Woe, the Republicans – set in their ways and impervious to logic – refuse to compromise with the president on tax revenue increases. In Klein’s estimation, this is the singular impediment to progress and national comity.
In fact, from the 30,000 foot perspective denied the political operatives and partisan opinion makers in Washington, the Congressional GOP’s willingness to compromise is self-evident. In spite of the regular howls of Democrats that the Republicans simply cannot accept the 2012 presidential election results, their actions have proven otherwise.
As Real Clear Politics’ Sean Trende notes, 217 House Republicans, a majority of the lower chamber, were sent to Washington from districts where a majority of voters backed Mitt Romney. They feel no political pressure to compromise on their principled objection to taking more capital out of the private economy through taxation.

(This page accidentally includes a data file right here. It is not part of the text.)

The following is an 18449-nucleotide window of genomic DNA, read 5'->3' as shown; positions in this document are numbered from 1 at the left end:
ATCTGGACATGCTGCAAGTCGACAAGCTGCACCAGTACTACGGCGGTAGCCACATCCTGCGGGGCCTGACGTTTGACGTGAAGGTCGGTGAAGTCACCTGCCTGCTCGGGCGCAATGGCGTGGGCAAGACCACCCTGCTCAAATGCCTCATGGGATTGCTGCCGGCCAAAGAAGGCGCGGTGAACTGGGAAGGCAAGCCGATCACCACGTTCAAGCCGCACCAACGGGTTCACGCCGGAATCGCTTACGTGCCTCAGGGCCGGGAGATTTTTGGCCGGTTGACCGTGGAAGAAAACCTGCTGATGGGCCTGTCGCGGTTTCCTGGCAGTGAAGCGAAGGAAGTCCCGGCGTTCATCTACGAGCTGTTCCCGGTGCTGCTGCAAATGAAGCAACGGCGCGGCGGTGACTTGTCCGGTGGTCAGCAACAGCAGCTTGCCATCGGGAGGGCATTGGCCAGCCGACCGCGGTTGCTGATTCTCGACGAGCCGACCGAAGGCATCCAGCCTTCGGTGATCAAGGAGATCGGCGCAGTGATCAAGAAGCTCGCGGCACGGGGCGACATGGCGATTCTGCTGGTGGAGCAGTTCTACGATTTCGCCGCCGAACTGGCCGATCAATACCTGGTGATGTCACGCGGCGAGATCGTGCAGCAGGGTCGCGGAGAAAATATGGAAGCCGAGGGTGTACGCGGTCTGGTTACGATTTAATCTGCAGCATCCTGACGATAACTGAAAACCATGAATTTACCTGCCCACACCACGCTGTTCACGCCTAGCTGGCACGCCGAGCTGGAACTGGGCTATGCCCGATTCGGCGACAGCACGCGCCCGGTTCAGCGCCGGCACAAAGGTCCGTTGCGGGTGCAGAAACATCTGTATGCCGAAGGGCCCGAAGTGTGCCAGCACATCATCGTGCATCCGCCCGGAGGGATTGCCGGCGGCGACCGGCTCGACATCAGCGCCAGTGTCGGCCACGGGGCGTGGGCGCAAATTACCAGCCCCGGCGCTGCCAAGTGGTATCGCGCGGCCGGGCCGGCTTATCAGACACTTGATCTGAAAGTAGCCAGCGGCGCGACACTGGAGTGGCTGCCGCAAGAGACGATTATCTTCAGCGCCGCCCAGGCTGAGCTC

And still these Republicans acquiesced to the president’s demand for new tax increases in the beginning of the year; including marginal income tax rates, the reduction or elimination of personal deductions, a hike in the investment tax rate, and a tax on business investment. The GOP even agreed to a 5 percent increase in the estate tax for estates valued at $5 million or more. That conservatives view this tax as virtually unconstitutional due to its taxation of the same dollar twice (taxed already once as income or investment gains) was a painful concession. They are due credit for their willingness to bend in the face of the president’s electoral mandate. They were given none.
The gate keepers tasked with preserving the political narrative favored in the White House – wherein an intransigent GOP views compromise with Obama as an abomination — are now faced with insurrection.